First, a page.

Judge sides with Kaiser against California Department of Managed Care
The DMHC has accused the HMO of "systemic problems" that resulted in the January 1996 death of a patient.
An administrative law judge has sided with Kaiser Permanente in the latest skirmish in the battle between one of the nation's largest HMOs and the California Department of Managed Health Care (DMHC) to determine whether the DMHC has the authority to fine Kaiser for failing to provide one of its patients with access to medical care.
According to the judge, the DMHC overstepped its authority in May 2000 when it levied a $1.1 million fine against Kaiser, accusing the HMO of "systemic problems" that resulted in the January 1996 death of Margaret Utterback of San Leandro, Calif.
The DMHC alleges that although Utterback arrived for an appointment two hours early, Kaiser forced her to wait until her scheduled time, while she was visibly in pain, before seeing a doctor. Utterback suffered a ruptured aneurysm only minutes after arriving at the Kaiser Hayward Hospital emergency room, and died a day and a half later in the hospital's critical care unit.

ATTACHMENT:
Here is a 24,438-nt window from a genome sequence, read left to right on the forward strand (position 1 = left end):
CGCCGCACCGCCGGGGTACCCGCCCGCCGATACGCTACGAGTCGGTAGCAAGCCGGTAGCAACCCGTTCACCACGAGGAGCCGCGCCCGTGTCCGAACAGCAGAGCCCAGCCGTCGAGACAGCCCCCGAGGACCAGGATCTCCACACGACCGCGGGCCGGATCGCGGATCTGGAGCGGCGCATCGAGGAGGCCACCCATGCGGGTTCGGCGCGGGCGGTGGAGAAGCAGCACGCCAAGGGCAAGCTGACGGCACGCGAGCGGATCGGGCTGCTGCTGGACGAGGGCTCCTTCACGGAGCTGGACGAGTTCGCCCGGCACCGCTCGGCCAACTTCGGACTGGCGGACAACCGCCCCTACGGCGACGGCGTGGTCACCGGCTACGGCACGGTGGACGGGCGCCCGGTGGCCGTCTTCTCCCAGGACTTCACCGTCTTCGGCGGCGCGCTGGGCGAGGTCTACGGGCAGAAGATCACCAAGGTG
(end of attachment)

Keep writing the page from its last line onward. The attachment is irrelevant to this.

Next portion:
Kaiser appealed the fine, insisting that physicians are overseen by the state Medical Board, which determined that Utterback's care was appropriate. According to Kaiser, the DMHC's fine was levied based on the medical circumstances of the case — a basis outside the jurisdiction of the California regulators.
The DMHC disagrees. Although it says Utterback received medically appropriate care once she actually saw a doctor, it fined Kaiser because the HMO initially denied her emergency access to that care.
It now looks like the matter is headed for Round 3. The judge, who ruled that the DMHC's authority is limited to the financial regulation of health plans, reduced the fine to $25,000. However, DMHC Director Daniel Zingale has rejected the ruling and says he will appoint an independent hearing officer to determine if the department can order an HMO to provide better access to patient care.
In the meantime, the DMHC says the $1.1 million fine against Kaiser still stands.